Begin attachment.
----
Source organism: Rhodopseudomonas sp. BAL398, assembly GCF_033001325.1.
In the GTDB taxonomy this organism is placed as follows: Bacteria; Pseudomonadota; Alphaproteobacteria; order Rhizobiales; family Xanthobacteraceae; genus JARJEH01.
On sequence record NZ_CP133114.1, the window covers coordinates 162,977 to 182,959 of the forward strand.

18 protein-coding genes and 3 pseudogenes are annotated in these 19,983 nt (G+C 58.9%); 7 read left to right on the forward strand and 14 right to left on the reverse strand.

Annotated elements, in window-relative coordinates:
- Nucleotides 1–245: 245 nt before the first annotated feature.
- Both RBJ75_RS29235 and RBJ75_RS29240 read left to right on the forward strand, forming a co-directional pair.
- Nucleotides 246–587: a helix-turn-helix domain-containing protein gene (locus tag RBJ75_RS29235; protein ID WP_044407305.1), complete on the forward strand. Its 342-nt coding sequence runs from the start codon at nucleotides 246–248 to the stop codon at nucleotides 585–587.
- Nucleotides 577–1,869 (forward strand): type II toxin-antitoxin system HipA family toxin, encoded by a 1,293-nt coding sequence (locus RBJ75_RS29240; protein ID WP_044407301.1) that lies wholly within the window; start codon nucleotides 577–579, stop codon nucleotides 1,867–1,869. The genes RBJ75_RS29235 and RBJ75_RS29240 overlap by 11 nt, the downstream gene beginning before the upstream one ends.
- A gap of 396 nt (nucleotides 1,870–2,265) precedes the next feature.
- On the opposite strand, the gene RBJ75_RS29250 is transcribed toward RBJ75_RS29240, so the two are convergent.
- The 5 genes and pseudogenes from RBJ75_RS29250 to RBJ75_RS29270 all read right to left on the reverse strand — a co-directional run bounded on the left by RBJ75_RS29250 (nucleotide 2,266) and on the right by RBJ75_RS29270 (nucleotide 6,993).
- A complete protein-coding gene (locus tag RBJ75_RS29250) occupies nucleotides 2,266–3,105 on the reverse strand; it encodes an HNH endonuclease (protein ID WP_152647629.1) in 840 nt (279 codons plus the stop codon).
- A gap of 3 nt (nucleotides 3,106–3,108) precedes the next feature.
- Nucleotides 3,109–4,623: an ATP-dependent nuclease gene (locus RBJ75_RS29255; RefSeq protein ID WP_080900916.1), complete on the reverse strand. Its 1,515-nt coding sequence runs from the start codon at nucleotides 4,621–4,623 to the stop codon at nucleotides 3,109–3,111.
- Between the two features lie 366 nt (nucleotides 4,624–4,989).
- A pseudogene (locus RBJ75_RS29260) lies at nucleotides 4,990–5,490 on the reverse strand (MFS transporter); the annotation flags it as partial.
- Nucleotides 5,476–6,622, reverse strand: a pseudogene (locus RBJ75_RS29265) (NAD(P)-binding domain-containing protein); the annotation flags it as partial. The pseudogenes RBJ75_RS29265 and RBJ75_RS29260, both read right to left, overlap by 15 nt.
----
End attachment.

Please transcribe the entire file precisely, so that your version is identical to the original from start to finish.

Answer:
Source organism: Rhodopseudomonas sp. BAL398, assembly GCF_033001325.1.
In the GTDB taxonomy this organism is placed as follows: Bacteria; Pseudomonadota; Alphaproteobacteria; order Rhizobiales; family Xanthobacteraceae; genus JARJEH01.
On sequence record NZ_CP133114.1, the window covers coordinates 162,977 to 182,959 of the forward strand.

18 protein-coding genes and 3 pseudogenes are annotated in these 19,983 nt (G+C 58.9%); 7 read left to right on the forward strand and 14 right to left on the reverse strand.

Annotated elements, in window-relative coordinates:
- Nucleotides 1–245: 245 nt before the first annotated feature.
- Both RBJ75_RS29235 and RBJ75_RS29240 read left to right on the forward strand, forming a co-directional pair.
- Nucleotides 246–587: a helix-turn-helix domain-containing protein gene (locus tag RBJ75_RS29235; protein ID WP_044407305.1), complete on the forward strand. Its 342-nt coding sequence runs from the start codon at nucleotides 246–248 to the stop codon at nucleotides 585–587.
- Nucleotides 577–1,869 (forward strand): type II toxin-antitoxin system HipA family toxin, encoded by a 1,293-nt coding sequence (locus RBJ75_RS29240; protein ID WP_044407301.1) that lies wholly within the window; start codon nucleotides 577–579, stop codon nucleotides 1,867–1,869. The genes RBJ75_RS29235 and RBJ75_RS29240 overlap by 11 nt, the downstream gene beginning before the upstream one ends.
- A gap of 396 nt (nucleotides 1,870–2,265) precedes the next feature.
- On the opposite strand, the gene RBJ75_RS29250 is transcribed toward RBJ75_RS29240, so the two are convergent.
- The 5 genes and pseudogenes from RBJ75_RS29250 to RBJ75_RS29270 all read right to left on the reverse strand — a co-directional run bounded on the left by RBJ75_RS29250 (nucleotide 2,266) and on the right by RBJ75_RS29270 (nucleotide 6,993).
- A complete protein-coding gene (locus tag RBJ75_RS29250) occupies nucleotides 2,266–3,105 on the reverse strand; it encodes an HNH endonuclease (protein ID WP_152647629.1) in 840 nt (279 codons plus the stop codon).
- A gap of 3 nt (nucleotides 3,106–3,108) precedes the next feature.
- Nucleotides 3,109–4,623: an ATP-dependent nuclease gene (locus RBJ75_RS29255; RefSeq protein ID WP_080900916.1), complete on the reverse strand. Its 1,515-nt coding sequence runs from the start codon at nucleotides 4,621–4,623 to the stop codon at nucleotides 3,109–3,111.
- Between the two features lie 366 nt (nucleotides 4,624–4,989).
- A pseudogene (locus RBJ75_RS29260) lies at nucleotides 4,990–5,490 on the reverse strand (MFS transporter); the annotation flags it as partial.
- Nucleotides 5,476–6,622, reverse strand: a pseudogene (locus RBJ75_RS29265) (NAD(P)-binding domain-containing protein); the annotation flags it as partial. The pseudogenes RBJ75_RS29265 and RBJ75_RS29260, both read right to left, overlap by 15 nt.